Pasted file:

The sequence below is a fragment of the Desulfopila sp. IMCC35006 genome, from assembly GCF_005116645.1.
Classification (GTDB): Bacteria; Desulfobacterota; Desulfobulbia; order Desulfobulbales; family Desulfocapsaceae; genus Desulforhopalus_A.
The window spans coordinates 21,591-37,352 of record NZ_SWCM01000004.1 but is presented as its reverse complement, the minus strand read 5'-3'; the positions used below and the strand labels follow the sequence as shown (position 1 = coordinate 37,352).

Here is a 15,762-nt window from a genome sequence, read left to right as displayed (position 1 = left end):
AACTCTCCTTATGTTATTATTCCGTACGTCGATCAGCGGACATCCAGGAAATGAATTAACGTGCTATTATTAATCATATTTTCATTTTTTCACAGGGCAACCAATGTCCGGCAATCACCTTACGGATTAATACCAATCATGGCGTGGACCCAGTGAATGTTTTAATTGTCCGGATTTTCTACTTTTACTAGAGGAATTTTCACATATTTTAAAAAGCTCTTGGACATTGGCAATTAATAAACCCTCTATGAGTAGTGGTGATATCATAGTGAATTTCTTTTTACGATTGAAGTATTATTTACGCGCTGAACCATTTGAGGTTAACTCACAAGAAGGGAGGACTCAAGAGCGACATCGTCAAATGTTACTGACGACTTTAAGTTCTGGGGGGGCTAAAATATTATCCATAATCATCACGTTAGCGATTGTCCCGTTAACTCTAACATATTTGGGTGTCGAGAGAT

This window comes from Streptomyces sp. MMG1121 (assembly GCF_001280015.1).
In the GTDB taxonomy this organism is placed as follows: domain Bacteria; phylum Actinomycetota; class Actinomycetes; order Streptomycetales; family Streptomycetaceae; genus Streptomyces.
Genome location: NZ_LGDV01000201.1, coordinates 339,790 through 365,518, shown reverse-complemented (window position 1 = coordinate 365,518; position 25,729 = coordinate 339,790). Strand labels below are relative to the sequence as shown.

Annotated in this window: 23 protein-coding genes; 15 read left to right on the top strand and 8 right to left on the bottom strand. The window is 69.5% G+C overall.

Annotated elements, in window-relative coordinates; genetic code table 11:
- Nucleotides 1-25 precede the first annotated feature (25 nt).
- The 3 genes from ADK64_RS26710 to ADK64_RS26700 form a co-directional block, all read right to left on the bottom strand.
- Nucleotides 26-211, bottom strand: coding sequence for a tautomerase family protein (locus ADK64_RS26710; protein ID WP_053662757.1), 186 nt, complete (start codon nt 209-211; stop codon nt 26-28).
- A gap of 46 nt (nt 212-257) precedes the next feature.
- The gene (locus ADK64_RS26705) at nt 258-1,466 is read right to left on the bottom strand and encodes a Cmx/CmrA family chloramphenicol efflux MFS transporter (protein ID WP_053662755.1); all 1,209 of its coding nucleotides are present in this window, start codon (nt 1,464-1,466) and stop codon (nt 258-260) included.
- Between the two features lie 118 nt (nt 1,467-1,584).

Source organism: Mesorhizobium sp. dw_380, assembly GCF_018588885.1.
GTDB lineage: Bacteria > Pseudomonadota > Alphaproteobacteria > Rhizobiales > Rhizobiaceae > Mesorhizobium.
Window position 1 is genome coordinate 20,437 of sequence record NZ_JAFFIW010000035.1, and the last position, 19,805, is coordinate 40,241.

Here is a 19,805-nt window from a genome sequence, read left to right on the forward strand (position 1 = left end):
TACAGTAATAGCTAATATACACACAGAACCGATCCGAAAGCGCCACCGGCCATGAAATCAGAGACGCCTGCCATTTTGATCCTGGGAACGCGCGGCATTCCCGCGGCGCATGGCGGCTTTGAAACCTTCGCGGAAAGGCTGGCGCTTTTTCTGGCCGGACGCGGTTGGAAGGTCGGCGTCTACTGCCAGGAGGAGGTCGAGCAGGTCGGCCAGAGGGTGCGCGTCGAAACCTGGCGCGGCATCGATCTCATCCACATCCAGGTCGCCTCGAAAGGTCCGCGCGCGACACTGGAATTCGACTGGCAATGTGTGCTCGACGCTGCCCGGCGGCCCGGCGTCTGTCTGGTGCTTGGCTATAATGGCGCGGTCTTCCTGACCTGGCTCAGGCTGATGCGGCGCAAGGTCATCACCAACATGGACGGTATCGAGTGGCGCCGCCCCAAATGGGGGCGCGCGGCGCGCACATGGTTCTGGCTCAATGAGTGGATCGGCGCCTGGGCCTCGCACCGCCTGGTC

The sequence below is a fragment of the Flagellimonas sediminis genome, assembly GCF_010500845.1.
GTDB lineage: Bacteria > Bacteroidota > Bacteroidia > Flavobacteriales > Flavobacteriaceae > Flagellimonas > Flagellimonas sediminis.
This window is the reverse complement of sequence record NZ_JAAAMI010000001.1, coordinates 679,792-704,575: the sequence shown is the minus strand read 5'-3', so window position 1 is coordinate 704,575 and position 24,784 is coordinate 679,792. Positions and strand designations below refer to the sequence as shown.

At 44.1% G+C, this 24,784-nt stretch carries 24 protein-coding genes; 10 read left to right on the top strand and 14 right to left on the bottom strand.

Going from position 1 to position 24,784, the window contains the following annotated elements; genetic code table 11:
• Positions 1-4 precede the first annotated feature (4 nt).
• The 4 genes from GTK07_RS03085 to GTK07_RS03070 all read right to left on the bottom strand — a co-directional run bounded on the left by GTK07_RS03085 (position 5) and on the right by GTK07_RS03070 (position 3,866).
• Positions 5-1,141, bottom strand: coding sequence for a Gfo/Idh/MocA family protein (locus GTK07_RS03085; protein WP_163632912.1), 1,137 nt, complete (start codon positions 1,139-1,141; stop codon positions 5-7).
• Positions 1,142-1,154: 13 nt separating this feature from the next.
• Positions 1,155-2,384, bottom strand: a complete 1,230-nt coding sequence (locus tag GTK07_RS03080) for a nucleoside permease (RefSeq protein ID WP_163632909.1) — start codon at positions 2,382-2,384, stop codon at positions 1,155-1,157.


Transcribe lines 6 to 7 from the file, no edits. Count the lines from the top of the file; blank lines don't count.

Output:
This window comes from Streptomyces sp. MMG1121 (assembly GCF_001280015.1).
In the GTDB taxonomy this organism is placed as follows: domain Bacteria; phylum Actinomycetota; class Actinomycetes; order Streptomycetales; family Streptomycetaceae; genus Streptomyces.